Public Release: 

Mouse Map Leads Way To Human Disease Exploration

Cedars-Sinai Medical Center

LOS ANGELES (May 18, 1999) - Scientists studying virtually any human genetic disease or trait can now quickly locate known matching genes in the mouse by using a color-coded chromosome mapping system devised by a team led by Julie R. Korenberg, M.D., Ph.D., Cedars-Sinai Vice Chair for Research in the Department of Pediatrics.

The dramatic finding, featured on the cover of the May 1999 issue of the scientific journal Genome Research, has profound implications for the study of human illnesses and the hunt for effective treatments and cures. As an example, Dr. Korenberg's own research into Down Syndrome will be greatly speeded by her ability to study the effects of potential therapies in mice proven to have an analogous chromosomal abnormality to one seen in humans.

In the past, creating and identifying a mouse with three copies of Chromosome 16 -- a mistake that produces traits comparable to those seen in human Down Syndrome -- could take months and countless trial-and-error attempts.

"Now it's so clear," she said, describing three bright spots in every nucleus of a mouse's cells. Indeed, the error can even be seen in embryonic mouse cells, holding the promise of developing cures that could one day be carried out in fetuses with Down Syndrome so that babies would be born without the disease.

"We are quite excited," said Dr. Korenberg. "These are keys to the secrets of how humans see, hear, think, and how they become ill." Recent years have seen an "enormous national effort to understand what humans have in common with mice," she explained.

In today's renaissance of human genetics, as more and more genetic explanations have been found for human disease and behavior, the potential of applying that knowledge to a workable animal model -- the mouse -- has never been more critical.

But the mouse, with its 40 chromosomes and 3,000 megabases of genes, has eluded easy study.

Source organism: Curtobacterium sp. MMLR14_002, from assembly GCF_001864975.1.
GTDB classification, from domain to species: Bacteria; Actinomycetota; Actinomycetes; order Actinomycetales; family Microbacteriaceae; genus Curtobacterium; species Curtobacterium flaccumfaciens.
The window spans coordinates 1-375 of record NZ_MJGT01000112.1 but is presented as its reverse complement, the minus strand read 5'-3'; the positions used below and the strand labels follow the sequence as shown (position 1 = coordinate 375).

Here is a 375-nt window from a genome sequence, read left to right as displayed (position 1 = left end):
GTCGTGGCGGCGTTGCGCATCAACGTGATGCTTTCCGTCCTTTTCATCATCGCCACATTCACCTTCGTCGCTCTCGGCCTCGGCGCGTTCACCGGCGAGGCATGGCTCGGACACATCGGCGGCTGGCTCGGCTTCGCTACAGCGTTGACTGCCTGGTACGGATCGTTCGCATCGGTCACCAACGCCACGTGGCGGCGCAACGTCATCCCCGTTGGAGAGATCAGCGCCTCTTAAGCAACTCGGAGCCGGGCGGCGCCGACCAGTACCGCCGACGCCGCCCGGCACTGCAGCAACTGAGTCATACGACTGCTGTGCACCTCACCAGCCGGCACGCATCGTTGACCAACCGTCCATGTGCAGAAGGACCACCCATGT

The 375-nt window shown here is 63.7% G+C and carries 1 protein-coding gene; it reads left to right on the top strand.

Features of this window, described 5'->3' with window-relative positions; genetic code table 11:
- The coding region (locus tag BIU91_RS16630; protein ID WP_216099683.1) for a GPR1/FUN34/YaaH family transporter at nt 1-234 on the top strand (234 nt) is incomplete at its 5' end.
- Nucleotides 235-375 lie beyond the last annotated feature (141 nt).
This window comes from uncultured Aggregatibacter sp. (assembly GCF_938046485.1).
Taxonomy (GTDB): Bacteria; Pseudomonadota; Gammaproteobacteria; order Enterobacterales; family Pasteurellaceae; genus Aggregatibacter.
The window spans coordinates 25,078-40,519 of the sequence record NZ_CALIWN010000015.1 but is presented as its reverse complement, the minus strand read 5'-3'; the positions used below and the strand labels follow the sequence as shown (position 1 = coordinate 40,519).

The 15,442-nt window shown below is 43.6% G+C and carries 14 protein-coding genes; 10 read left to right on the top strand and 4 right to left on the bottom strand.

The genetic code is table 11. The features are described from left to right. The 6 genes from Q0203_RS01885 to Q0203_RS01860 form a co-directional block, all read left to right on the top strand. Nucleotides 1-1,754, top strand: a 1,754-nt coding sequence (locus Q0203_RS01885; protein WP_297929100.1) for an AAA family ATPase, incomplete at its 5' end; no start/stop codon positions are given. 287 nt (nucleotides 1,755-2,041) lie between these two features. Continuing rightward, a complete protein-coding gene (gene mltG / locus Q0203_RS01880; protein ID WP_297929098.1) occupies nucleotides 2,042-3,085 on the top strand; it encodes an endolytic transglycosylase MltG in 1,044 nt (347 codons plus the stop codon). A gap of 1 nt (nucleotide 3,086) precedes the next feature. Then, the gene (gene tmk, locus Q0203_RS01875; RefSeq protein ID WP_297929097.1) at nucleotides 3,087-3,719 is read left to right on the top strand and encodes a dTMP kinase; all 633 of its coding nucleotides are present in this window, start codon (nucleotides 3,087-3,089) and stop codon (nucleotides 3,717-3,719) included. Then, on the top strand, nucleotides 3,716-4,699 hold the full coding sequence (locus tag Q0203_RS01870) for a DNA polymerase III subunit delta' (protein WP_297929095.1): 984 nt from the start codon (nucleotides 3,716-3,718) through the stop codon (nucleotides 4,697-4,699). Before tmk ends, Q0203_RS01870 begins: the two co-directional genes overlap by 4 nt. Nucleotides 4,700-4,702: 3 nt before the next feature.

Unlike human chromosomes, which are more easily recognized and increasingly well mapped by the Human Genome Project, looking for a mouse chromosome can be like searching for a blade a grass in a football field.

The mapping system devised by Dr. Korenberg and her associates over five years, affixes a color to each tiny segment of every chromosome in the mouse genome. Red might identify Chromosome 1, with a purple hue marking the middle section and pink for the distal end. By the order or presence of a color or colors, a scientist will know the genetic makeup of a mouse from one drop of its blood.

A mouse with a gene analogous to the human gene for familial hypertension might have a distinctive pattern of blue, purple, bright orange, then green within a certain region of its DNA. In the past, scientists would breed mice with such traits and hope that perhaps one within a litter of six would be the perfect model. But detecting which mouse, if any, carried the desired gene was a virtual fishing expedition.

"We're narrowing the search from 3000-million base pairs to 10-million base pairs-or less than 1% of the gene. It really starts to pinpoint that needle in a haystack," said Dr. Korenberg.

The study also tracks the beginnings and endings of strings of mouse chromosomes, so that scientists hunting for a particular "address" within the genome will have a better neighborhood map within which they can focus their search.

"We have located mouse markers that can be used to help find every disease," she said.

The paper's title in Genome Research, Vol 9, #5, 1999, is, "Mouse Molecular Cytogenetic Resource: 157 BAC's Link the Chromosomal and Genetic Maps."

Dr. Korenberg, the primary investigator, holds the Brawerman Chair of Molecular Genetics in the Medical Genetics Birth Defects Center at Cedars-Sinai Medical Center and is Professor of Pediatrics and Human Genetics at the University of California, Los Angeles. Her associates on the study were Xiao-Ning Chen, M.D., of Cedars-Sinai; Bruce W. Birren, Ph.D., assistant director of the Sequencing Center at the Whitehead Institute of the Massachusetts Institute of Technology's Center for Genome Research; and Mary L. Oster-Granite, Ph.D., of the Department of Biomedical Sciences at the University of California at Riverside.

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